ORC1 Odd Radio Circles Discovery

(Left) The original discovery of ORC1 in the Evolutionary Map of the Universe (EMU) science survey team’s ASKAP radio telescope data. (Right) The follow-up observation of ORC1 with the MeerKAT radio telescope. Credit: © The EMU team, using ASKAP and MeerKAT radio continuum data

Professor Elaine Sadler, Chief Scientist of CSIRO’s Australia Telescope National Facility, which includes ASKAP, said for now, ASKAP and MeerKAT are working together to find and describe these objects quickly and efficiently.

“Nearly all astronomy projects are made better by international collaboration – both with the teams of people involved and the technology available,” Professor Sadler said.

“ASKAP and MeerKAT are both precursors to the international SKA project. Our developing understanding of odd radio circles is enabled by these complementary telescopes working together.”

MeerKAT Telescope

South Africa’s MeerKAT telescope. Credit: South African Radio Astronomy Observatory (SARAO)

To really understand odd radio circles scientists will need access to even more sensitive radio telescopes such as those of the SKA Observatory, which is supported by more than a dozen countries including the UK, Australia, South Africa, France, Canada, China, and India.

“No doubt the SKA telescopes, once built, will find many more ORCs and be able to tell us more about the lifecycle of galaxies,” Professor Norris said.

“Until the SKA becomes operational, ASKAP and MeerKAT are set to revolutionize our understanding of the Universe faster than ever before.”

ASKAP Radio Telescope

The ASKAP radio telescope on the Murchison Radio-astronomy Observatory in Western Australia. Credit: © Alex Cherney/CSIRO

Dr Fernando Camilo, Chief Scientist, SARAO:

“MeerKAT was conceived, designed, and built over 15 years through the dedicated effort of hundreds of people in South African research organizations, industry, universities, and government. It’s a testament to their skill and dedication, and of those SARAO colleagues who maintain, operate, and continue to develop MeerKAT, that it’s now a much sought-after telescope by astronomers world-wide.”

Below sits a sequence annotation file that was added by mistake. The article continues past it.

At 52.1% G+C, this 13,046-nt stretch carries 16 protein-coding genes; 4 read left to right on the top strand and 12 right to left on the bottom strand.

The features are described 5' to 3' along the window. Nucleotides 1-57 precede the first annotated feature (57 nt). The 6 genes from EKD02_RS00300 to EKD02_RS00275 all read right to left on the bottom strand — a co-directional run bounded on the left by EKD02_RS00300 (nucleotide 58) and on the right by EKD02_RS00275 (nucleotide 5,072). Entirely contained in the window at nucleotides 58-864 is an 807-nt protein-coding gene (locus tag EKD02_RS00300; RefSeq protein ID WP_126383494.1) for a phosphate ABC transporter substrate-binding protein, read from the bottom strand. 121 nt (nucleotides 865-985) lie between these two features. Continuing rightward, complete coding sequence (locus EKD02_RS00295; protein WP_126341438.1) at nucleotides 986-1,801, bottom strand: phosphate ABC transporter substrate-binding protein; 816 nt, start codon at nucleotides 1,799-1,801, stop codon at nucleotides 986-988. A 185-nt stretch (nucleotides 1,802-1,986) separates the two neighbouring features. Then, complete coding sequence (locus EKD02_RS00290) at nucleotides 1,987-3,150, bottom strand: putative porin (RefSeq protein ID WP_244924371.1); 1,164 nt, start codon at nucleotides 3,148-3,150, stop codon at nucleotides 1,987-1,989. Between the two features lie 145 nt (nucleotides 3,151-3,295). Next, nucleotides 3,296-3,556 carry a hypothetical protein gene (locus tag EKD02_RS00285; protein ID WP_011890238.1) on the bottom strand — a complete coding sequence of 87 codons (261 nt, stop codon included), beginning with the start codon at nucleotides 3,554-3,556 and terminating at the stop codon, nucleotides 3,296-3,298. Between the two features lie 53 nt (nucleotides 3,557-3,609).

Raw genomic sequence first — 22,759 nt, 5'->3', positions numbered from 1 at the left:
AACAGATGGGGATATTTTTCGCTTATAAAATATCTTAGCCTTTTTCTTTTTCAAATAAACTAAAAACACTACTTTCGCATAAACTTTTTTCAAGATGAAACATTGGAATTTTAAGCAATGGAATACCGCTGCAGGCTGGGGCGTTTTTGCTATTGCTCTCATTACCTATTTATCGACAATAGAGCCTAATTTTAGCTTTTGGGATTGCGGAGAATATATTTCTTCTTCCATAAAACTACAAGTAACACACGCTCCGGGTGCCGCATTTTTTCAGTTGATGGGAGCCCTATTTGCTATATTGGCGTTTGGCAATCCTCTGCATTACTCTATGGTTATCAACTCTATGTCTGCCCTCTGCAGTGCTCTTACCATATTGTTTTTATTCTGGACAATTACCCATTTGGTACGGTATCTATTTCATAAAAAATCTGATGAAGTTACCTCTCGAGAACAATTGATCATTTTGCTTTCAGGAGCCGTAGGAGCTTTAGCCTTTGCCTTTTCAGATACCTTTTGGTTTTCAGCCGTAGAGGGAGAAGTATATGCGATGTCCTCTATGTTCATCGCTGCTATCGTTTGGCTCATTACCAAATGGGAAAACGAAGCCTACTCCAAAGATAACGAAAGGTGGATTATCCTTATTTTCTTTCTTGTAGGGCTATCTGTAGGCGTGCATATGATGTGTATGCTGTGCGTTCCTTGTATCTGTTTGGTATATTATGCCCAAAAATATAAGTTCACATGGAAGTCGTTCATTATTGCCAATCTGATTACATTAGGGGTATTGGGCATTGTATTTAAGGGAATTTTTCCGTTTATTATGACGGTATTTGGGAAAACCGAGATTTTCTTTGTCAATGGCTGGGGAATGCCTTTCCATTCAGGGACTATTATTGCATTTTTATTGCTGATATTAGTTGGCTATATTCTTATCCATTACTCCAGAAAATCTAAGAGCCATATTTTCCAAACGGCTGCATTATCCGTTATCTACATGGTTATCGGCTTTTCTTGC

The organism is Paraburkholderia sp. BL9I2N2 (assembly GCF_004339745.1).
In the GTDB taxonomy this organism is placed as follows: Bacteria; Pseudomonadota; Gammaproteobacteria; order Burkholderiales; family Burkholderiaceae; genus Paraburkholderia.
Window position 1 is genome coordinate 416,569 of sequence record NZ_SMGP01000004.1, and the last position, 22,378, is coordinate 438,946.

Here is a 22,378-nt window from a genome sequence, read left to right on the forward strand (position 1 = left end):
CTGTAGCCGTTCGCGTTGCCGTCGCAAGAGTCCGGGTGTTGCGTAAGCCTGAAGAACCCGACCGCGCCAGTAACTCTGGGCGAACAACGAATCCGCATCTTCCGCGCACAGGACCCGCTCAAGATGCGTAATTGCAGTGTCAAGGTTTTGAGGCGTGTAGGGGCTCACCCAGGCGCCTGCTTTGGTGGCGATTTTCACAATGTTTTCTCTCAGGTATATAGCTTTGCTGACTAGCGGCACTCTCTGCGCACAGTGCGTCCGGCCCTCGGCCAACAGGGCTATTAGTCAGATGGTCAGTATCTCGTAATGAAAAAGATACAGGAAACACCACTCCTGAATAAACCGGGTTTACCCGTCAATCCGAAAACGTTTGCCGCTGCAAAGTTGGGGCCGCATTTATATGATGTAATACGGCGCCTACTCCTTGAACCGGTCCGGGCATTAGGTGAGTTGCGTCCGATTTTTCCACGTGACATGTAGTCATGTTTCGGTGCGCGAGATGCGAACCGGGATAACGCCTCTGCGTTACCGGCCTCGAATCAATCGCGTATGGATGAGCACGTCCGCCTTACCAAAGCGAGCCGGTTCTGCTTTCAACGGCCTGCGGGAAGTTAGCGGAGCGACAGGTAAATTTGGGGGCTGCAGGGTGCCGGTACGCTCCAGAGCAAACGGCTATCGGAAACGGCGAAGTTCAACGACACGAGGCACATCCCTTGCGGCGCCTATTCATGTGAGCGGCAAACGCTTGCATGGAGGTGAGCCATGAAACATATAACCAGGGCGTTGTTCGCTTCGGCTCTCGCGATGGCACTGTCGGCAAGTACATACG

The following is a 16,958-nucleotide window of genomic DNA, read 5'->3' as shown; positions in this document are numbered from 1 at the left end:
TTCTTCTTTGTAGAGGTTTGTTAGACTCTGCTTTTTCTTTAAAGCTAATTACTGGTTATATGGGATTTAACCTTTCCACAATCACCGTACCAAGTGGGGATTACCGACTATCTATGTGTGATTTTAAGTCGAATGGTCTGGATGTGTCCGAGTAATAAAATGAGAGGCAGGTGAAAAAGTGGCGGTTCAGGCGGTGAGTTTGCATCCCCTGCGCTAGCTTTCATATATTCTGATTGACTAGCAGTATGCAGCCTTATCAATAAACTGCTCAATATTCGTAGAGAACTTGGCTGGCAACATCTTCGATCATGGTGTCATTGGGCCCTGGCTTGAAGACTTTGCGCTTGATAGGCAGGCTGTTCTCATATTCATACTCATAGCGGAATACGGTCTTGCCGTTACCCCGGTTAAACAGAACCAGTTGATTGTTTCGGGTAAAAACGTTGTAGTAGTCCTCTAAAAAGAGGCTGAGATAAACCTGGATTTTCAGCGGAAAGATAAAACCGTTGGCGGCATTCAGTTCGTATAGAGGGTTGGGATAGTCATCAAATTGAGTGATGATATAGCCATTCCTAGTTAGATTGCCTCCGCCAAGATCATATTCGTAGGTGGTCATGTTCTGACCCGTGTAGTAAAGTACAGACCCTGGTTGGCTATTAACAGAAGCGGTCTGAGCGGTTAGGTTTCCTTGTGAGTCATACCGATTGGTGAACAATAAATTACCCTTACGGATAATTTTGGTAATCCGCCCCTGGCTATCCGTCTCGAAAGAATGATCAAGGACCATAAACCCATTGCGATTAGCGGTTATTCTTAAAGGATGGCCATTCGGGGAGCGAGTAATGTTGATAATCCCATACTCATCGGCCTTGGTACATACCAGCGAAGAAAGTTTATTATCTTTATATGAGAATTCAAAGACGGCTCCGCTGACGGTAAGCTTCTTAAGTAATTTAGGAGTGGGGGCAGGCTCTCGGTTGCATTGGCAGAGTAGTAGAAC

Prof. Bärbel Koribalski, CSIRO, who discovered an odd radio circle in 2021:

“Research into odd radio circles makes for exciting discussions, as it involves reaching out to colleagues around the world with expertise in many different areas. My team is very diverse and includes everyone from students to senior researchers, working in observing, data processing, modeling or visualizations.”

Reference: “MeerKAT uncovers the physics of an Odd Radio Circle” by Ray P. Norris, J. D. Collier, Roland M. Crocker, Ian Heywood, Peter Macgregor, L. Rudnick, Stas Shabala, Heinz Andernach, Elisabete da Cunha, Jayanne English, Miroslav Filipovic, Baaerbel S. Koribalski, Kieran Luken, Aaron Robotham, Srikrishna Sekhar, Jessica E. Thorne and Tessa Vernstrom, 21 March 2022, Monthly Notices of the Royal Astronomical Society.
DOI: 10.1093/mnras/stac701

ASKAP is located on Wajarri Yamatji country in Western Australia, and MeerKAT is located in the Northern Cape province of South Africa.

Source: SciTechDaily